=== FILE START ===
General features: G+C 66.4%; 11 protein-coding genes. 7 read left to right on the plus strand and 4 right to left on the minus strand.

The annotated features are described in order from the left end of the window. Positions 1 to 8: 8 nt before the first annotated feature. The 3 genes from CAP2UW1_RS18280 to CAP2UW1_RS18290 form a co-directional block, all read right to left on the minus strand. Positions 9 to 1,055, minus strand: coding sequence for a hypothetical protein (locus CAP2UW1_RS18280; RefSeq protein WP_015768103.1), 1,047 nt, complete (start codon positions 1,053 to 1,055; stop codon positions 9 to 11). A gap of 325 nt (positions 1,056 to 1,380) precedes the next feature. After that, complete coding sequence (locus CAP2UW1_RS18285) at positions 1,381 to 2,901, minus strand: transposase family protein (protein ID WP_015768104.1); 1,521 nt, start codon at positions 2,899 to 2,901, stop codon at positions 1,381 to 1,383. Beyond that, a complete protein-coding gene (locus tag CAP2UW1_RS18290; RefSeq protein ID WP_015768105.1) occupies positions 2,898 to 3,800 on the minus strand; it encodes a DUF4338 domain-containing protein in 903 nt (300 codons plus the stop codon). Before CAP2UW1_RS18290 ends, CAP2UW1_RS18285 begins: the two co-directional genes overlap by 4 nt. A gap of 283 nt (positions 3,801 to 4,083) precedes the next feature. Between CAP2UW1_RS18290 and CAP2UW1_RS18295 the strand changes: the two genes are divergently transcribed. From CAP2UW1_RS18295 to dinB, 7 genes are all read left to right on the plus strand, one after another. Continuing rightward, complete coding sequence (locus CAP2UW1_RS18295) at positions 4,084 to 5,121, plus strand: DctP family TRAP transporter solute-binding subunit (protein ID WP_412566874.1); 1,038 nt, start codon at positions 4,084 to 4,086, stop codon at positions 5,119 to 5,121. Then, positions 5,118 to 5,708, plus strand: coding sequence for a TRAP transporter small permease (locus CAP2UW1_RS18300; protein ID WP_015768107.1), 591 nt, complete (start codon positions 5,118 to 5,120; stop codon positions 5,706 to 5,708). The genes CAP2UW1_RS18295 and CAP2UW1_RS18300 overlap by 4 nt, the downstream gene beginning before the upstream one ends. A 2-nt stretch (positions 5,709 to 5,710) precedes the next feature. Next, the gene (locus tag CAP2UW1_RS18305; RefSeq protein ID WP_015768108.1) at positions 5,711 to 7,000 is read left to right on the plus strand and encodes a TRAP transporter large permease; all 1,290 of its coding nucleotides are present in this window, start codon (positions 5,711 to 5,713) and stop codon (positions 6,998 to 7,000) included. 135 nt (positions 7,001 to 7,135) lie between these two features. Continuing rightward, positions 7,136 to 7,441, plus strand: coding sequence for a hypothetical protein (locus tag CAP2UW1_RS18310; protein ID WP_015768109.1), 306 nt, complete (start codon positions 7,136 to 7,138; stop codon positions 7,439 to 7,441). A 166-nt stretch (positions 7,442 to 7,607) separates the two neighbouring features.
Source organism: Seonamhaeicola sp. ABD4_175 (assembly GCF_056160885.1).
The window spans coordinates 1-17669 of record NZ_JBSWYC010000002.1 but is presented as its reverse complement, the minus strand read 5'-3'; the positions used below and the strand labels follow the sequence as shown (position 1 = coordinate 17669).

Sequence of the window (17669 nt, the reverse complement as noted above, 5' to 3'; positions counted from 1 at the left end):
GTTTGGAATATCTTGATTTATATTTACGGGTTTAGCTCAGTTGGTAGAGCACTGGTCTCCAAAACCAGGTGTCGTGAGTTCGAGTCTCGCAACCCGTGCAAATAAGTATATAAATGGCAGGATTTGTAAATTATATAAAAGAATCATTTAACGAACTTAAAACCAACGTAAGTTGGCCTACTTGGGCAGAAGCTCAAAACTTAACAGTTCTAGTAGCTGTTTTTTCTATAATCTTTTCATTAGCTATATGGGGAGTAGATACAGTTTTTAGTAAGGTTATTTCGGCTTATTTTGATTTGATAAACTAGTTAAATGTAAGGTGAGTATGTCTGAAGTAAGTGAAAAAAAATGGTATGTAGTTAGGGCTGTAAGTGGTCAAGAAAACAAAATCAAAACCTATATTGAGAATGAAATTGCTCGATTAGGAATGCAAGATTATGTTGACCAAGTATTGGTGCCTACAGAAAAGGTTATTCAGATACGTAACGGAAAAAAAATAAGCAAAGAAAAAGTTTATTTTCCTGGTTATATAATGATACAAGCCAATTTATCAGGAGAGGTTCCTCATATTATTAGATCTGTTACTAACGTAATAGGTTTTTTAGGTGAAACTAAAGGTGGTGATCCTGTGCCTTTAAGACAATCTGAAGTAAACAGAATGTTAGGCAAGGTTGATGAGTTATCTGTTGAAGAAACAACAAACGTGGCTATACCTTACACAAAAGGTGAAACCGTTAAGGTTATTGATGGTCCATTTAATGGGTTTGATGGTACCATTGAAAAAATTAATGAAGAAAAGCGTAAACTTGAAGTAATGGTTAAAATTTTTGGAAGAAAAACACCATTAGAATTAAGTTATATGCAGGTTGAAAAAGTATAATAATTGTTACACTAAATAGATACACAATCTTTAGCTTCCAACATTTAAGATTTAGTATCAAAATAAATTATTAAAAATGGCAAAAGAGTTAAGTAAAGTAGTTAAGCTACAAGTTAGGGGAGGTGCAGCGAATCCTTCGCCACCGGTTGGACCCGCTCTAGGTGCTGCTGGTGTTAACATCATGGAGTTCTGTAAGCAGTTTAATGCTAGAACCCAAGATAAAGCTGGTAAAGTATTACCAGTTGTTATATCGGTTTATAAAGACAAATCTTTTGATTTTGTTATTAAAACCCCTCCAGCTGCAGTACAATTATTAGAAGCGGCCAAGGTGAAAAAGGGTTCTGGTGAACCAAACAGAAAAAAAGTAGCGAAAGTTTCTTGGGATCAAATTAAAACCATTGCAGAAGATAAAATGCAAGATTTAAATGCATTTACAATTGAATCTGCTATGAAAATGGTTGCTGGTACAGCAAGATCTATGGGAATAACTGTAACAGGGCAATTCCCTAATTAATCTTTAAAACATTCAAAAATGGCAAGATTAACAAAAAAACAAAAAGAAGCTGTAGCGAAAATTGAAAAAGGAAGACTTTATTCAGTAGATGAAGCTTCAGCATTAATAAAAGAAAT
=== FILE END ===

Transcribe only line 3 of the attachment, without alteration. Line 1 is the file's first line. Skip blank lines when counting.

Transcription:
Source organism: Seonamhaeicola sp. ABD4_175 (assembly GCF_056160885.1).